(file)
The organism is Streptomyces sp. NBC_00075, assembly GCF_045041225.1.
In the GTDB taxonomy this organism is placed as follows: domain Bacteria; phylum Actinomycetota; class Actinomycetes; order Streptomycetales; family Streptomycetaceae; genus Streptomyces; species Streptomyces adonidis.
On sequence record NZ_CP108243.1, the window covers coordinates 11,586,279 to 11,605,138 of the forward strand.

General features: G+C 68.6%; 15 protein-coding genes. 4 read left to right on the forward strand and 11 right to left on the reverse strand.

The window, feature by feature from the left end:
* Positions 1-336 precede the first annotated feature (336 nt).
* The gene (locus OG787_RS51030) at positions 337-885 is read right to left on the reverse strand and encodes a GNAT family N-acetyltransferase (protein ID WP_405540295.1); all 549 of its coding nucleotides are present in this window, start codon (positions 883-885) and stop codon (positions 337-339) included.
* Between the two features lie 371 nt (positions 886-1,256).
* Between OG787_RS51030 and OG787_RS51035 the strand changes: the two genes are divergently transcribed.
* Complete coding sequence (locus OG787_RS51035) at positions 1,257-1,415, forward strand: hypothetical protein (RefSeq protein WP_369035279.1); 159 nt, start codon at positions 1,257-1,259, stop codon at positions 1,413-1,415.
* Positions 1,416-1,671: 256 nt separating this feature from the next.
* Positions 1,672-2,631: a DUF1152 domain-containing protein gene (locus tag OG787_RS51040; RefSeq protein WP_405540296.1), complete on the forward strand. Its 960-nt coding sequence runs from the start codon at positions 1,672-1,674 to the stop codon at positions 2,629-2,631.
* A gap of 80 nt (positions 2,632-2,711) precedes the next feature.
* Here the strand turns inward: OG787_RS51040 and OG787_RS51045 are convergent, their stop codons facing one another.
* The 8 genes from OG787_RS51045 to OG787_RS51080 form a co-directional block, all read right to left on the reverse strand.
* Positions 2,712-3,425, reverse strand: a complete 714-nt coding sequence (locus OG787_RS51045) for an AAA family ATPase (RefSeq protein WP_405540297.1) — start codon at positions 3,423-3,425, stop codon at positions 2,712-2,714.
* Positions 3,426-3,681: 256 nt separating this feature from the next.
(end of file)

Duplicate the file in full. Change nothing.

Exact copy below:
The organism is Streptomyces sp. NBC_00075, assembly GCF_045041225.1.
In the GTDB taxonomy this organism is placed as follows: domain Bacteria; phylum Actinomycetota; class Actinomycetes; order Streptomycetales; family Streptomycetaceae; genus Streptomyces; species Streptomyces adonidis.
On sequence record NZ_CP108243.1, the window covers coordinates 11,586,279 to 11,605,138 of the forward strand.

General features: G+C 68.6%; 15 protein-coding genes. 4 read left to right on the forward strand and 11 right to left on the reverse strand.

The window, feature by feature from the left end:
* Positions 1-336 precede the first annotated feature (336 nt).
* The gene (locus OG787_RS51030) at positions 337-885 is read right to left on the reverse strand and encodes a GNAT family N-acetyltransferase (protein ID WP_405540295.1); all 549 of its coding nucleotides are present in this window, start codon (positions 883-885) and stop codon (positions 337-339) included.
* Between the two features lie 371 nt (positions 886-1,256).
* Between OG787_RS51030 and OG787_RS51035 the strand changes: the two genes are divergently transcribed.
* Complete coding sequence (locus OG787_RS51035) at positions 1,257-1,415, forward strand: hypothetical protein (RefSeq protein WP_369035279.1); 159 nt, start codon at positions 1,257-1,259, stop codon at positions 1,413-1,415.
* Positions 1,416-1,671: 256 nt separating this feature from the next.
* Positions 1,672-2,631: a DUF1152 domain-containing protein gene (locus tag OG787_RS51040; RefSeq protein WP_405540296.1), complete on the forward strand. Its 960-nt coding sequence runs from the start codon at positions 1,672-1,674 to the stop codon at positions 2,629-2,631.
* A gap of 80 nt (positions 2,632-2,711) precedes the next feature.
* Here the strand turns inward: OG787_RS51040 and OG787_RS51045 are convergent, their stop codons facing one another.
* The 8 genes from OG787_RS51045 to OG787_RS51080 form a co-directional block, all read right to left on the reverse strand.
* Positions 2,712-3,425, reverse strand: a complete 714-nt coding sequence (locus OG787_RS51045) for an AAA family ATPase (RefSeq protein WP_405540297.1) — start codon at positions 3,423-3,425, stop codon at positions 2,712-2,714.
* Positions 3,426-3,681: 256 nt separating this feature from the next.